What Will the Lakers Be in 2019?
Fun day for the Lakers! Not only have they been fined for tampering with Giannis Antetokounmpo, after team president Magic Johnson made public comments about the Bucks star, but they are also reportedly backing away from being a free-agent destination this summer.
The Lakers may be bad next season. Again. If the front office does wind up “recalibrating focus” to go after free agents in 2019 and not this coming summer, as ESPN reported Tuesday, they’ll likely extend their postseason-less streak to six.
Los Angeles looked like it was throwing in all the chips for 2018 free agency, when LeBron James, Paul George, and DeMarcus Cousins can hit the market. A quiet pre-trade deadline until this point, save for whispers about dumping potential cap-clogging players like Julius Randle and Jordan Clarkson, seemed to confirm that. First-year GM Rob Pelinka said in late January that if a worthwhile trade doesn’t “present itself, then we’ll stay the course with what we have.”
But with Cousins on the mend after tearing his Achilles, George getting all lovey-dovey with the Thunder, and James’s interest in question, Pelinka and president Magic Johnson are, per the report, looking to sit back.
This wait-it-out pivot is also what a team looking to get leverage before Thursday’s deadline would say. Teams across the league, aware that the Lakers would need to shed more salary for next season to execute their free-agent plot, probably aren’t jumping at the chance to help clear a path for the league’s glamour franchise to land LeBron.
The Lakers may well be playing more for 2019, when Kawhi Leonard, Klay Thompson, and Jimmy Butler may all be available. But patience has never been this franchise’s preferred route.
Hawks for Sale
The Hawks’ trade-deadline experience has been 12 consecutive swipes right. Atlanta GM Travis Schlenk is reportedly making his entire roster, with the exception of rookie John Collins, available for trade. The problem is, not one team is biting.
One scout, per The Sporting News, laughed at the idea, and called the roster “slim pickings.” Center Dewayne Dedmon is an attractive option — the 28-year-old, formerly of the Spurs, improved offensively in his freer role within the Hawks offense, averaging career bests in scoring (10 points) and rebounds (7.7) in 23 minutes per game. He’s cheap, making $6 million this season, but has a player option for next season and might not be worth what the Hawks are asking for. Kent Bazemore’s contract is an expensive one to take on, good for $18 million next season, and, assuming he opts in the following year, $19 million after that. Per the same Sporting News report, executives expect that the Hawks will buy out Marco Belinelli and Ersan Ilyasova if they can’t find trade partners for them; Dennis Schröder is averaging the most points of his career with 19.3, but that has as much to do with the lack of other scoring options in Atlanta — he’s shooting 28 percent from the 3-point line and takes a rather inefficient 17.4 shots per game to put up that career high — at it does any spike in Schröder’s ceiling.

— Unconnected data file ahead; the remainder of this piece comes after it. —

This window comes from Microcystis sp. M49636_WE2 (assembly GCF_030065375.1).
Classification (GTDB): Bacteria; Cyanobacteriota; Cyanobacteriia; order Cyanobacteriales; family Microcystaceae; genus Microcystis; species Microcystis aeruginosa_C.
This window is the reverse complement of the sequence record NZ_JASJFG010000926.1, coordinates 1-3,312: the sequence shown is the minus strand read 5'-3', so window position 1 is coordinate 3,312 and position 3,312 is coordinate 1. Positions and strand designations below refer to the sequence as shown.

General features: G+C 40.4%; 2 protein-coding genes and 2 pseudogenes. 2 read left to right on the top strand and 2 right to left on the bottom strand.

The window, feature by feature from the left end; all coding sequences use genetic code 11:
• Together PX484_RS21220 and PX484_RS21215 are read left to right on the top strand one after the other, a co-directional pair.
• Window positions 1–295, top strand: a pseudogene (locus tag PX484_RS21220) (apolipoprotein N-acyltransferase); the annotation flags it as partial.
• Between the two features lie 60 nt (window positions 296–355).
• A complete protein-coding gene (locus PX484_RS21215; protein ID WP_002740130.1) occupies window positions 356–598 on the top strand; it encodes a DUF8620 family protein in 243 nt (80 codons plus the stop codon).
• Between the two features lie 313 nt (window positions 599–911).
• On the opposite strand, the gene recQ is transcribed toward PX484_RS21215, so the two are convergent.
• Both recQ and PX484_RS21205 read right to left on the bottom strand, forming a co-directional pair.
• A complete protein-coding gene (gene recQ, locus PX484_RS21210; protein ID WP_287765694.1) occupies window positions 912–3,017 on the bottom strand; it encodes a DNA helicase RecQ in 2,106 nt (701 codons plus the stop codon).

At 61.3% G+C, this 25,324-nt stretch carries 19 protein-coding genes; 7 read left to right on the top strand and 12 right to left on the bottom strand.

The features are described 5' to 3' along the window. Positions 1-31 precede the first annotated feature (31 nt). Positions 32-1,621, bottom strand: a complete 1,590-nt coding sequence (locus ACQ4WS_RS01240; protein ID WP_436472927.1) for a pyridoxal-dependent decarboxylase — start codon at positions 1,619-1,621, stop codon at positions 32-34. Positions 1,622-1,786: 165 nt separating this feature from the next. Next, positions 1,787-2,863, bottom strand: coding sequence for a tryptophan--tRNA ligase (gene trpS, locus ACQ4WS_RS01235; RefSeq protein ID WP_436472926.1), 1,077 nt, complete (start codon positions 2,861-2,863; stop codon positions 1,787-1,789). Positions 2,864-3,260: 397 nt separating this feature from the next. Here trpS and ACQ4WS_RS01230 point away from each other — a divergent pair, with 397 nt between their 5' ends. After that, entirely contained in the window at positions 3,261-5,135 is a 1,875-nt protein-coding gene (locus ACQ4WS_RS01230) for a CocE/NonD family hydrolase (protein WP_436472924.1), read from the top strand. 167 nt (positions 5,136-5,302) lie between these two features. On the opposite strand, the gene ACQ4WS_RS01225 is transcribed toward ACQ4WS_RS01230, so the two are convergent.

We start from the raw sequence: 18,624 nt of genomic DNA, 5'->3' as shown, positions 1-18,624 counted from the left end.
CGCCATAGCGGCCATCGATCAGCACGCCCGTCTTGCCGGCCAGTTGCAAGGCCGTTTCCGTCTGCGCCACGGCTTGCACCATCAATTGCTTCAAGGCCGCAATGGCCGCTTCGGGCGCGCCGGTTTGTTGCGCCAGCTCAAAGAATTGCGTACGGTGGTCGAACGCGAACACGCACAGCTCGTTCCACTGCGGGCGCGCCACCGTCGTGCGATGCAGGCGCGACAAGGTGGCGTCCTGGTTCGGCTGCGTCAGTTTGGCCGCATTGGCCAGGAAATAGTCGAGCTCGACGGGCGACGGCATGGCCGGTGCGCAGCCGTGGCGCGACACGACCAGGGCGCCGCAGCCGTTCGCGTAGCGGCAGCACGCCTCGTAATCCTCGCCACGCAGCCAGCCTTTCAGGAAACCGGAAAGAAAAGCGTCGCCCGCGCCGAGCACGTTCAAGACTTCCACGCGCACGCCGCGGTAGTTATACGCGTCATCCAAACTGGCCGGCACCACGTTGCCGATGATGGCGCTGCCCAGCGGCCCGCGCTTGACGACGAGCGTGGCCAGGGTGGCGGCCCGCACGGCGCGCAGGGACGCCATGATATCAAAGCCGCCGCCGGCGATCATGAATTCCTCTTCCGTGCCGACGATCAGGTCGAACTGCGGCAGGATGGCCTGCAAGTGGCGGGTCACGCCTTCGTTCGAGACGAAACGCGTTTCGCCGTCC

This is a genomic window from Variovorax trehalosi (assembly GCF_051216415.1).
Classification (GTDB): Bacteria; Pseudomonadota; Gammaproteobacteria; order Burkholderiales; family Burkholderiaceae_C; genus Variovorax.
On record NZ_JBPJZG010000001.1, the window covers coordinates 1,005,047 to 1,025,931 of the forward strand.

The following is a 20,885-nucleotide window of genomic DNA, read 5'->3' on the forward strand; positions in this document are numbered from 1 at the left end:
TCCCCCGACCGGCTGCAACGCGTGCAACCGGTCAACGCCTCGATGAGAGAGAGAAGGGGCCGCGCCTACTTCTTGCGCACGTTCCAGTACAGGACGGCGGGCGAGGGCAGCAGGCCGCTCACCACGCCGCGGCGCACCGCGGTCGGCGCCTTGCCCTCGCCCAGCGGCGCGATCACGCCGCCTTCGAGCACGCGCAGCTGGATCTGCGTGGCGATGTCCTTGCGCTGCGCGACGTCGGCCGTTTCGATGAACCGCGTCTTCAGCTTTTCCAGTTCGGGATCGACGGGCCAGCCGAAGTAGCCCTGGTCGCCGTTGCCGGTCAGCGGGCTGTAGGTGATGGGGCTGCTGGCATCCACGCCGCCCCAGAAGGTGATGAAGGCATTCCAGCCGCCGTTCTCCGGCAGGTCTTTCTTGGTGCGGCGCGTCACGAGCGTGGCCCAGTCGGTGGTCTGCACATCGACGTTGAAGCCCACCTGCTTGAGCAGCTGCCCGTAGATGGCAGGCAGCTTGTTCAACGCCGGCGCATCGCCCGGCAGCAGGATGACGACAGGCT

Boston Wants Some Offensive Pop
All reports suggest Marcus Smart is Boston’s most available trade piece. Denver has shown interest, though its offer, which reportedly amounts to former lottery pick Emmanuel Mudiay, is apparently not what Danny Ainge has in mind. (Per Marc Stein, he wants a first-round pick. What else?) Smart is a top defender, but he’s out until mid-February after injuring his hand because he was so upset with his recent play that he punched a picture in his hotel room. Smart is on an expiring contract, as well, which could make him a good rental.
Boston has also inquired about Lou Williams and Tyreke Evans. Both have become valuable pieces over the course of this season, but their respective teams, the Clippers and Grizzlies, are planning for the future. Both are free agents this summer. Evans is also sought by Denver, Philadelphia, and Miami.
DeAndre, the Wizard?
Winners of five in a row, the Wizards are trying to get in the DeAndre Jordan sweepstakes, and it sounds like Marcin Gortat is the price of admission. Gortat, who has another season and $13 million left on his contract, is averaging nine points and eight boards this season, his lowest in both categories in eight years.
Jordan, who has a player option this summer, is most of what Gortat is not: an elite rim protector and a big who can produce interior scoring.